"What's that?" Papa asked when Abuela set the pumpkin pie on the table. "I don't know..." Abuela shrugged and looked to me for an answer. "Pumpkin pie," I said proudly to blank faces at the table. "Calabaza," I translated after realizing I might as well have said supercalifragilisticexpialidocious. "?Calabaza?" tia Mirta shouted incredulously. "Pero that's for eating when you have ulcers and diarrhea, not a dessert. Como inventan los americanos," she chuckled sarcastically. I wanted to smash the pie in her face, but instead I brought the box from the kitchen to show her it was a legitimate dessert. "Poom-quin pee-eh?" tio Regino read out loud, and the entire table burst out laughing. I hadn't realized that pie is exactly how foot is spelled in Spanish. A calabaza foot--that's what was for dessert. Not what I had in mind. "Que va, there must be something else, no?" tio Regino petitioned, and tia Ofelia pranced in showing off her flan and set it on the table. Everyone began oohing and aahing. A creamy custard floating in a pool of caramelized sugar or an ulcer-curing pie? It was no competition.

No one touched the pumpkin foot, except me. I cut a huge slice and dug in. To my surprise, it tasted musty and earthy, just how I imagined the flavor of the color brown would be, though I couldn't admit it. Instead I went on faking my pleasure--"Yum! Delicious"--hoping to tempt others into giving the pie a try. But no one did, except Caco, who could never resist an opportunity to ridicule me. He reached over with his spoon and scooped a chunk off my plate and into his mouth. "Gross! Yuck!" He grimaced and began spitting out the pie. In a flash I reached over to his plate with my spoon and mushed together his chewed-up pie with his slice of flan. We were heading for an all-out food fight, but Mama put an end to it. "!Basta! Enough, it's San Giving Day, por Dios Santo."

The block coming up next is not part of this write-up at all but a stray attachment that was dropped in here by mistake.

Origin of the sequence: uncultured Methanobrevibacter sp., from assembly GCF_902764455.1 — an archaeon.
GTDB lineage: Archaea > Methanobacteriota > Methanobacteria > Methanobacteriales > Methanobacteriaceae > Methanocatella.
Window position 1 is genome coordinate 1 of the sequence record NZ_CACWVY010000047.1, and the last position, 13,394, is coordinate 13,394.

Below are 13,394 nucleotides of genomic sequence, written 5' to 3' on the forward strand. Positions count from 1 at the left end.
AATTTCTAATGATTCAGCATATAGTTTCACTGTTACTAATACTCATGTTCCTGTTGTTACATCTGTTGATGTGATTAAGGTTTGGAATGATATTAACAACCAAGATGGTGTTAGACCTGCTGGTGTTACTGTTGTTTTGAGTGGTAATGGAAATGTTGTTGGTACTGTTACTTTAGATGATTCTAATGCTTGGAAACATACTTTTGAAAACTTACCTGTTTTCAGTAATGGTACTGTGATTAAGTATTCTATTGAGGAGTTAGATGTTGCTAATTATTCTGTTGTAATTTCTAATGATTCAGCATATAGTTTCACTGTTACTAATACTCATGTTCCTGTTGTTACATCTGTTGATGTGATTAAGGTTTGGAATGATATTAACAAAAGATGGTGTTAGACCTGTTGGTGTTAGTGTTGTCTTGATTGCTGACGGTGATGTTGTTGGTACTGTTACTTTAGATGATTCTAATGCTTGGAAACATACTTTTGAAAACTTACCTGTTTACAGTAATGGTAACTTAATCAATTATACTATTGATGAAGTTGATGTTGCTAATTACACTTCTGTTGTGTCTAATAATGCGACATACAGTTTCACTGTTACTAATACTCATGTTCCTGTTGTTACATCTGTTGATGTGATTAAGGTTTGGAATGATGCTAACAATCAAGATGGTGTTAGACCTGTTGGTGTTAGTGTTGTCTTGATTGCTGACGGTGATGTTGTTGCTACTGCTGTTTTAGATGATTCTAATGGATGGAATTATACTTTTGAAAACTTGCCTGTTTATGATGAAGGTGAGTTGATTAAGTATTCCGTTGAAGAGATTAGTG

After dessert, Abuela made three rounds of Cuban coffee. Tio Berto and Abuelo moved the domino tables into the Florida room and played with Mauricio and Regino, slamming dominos and shots of rum on the table. "What's this, a funeral? Por favor, a little musica, maestro," tio Berto requested, and Papa complied. He turned on the stereo system and put in Hoy como ayer, his favorite eight-track tape with eight billion songs from their days in Cuba. The crescendo began and Minervino took his butter knife and tapped out a matching beat on his beer bottle. Tio Berto grabbed a cheese grater from the kitchen and began scraping it with a spoon, playing it like a guiro. With that, Cousin Danita began one-two- threeing to a conga as she served Cuba libres for the men and creme de menthe for the ladies, her enormous, heart-shaped butt jiggling left and right as if it had a mind of its own. Inspired by her moves and a little too much rum, tio Mauricio took Mirta by the waist and before you could say Happy San Giving, there was a conga line twenty Cubans long circling the domino players around the Florida sunroom.

When the conga finished, the line broke up into couples dancing salsa while I sat sulking on the sofa. You can't teach old Cubans new tricks, I thought, watching the shuffle of their feet. There seemed to be no order to their steps, no discernible pattern to the chaos of their swaying hips and jutting shoulders. And yet there was something absolutely perfect and complete, even beautiful, about them, dancing as easily as they could talk, walk, breathe. "Ven, I'll show you,"

Mama insisted, pulling me by my hand, trying to get me to dance with her. "No, no, Mama, yo no se--I don't know how," I protested. "!Caramba! You're Cuban, aren't you? It's in your blood, mi' jo, you'll see. !Andale! Get up!" she demanded, yanking me off of the sofa and onto the floor. She put her arm around my waist and my hand on her shoulder, leading me through the basic one-two and back. Turn. "More hip, more shoulder," she spoke into my ear while pushing my body left and right. "Yes, like that . . . asi . . . bien . . . muy bien," she complimented me. Acuerdate, even though you were born in Espana, you were made in Cuba--your soul is Cuban," she said, reminding me--yet again--that I was conceived in Cuba seven months before she headed for Spain with me in her womb.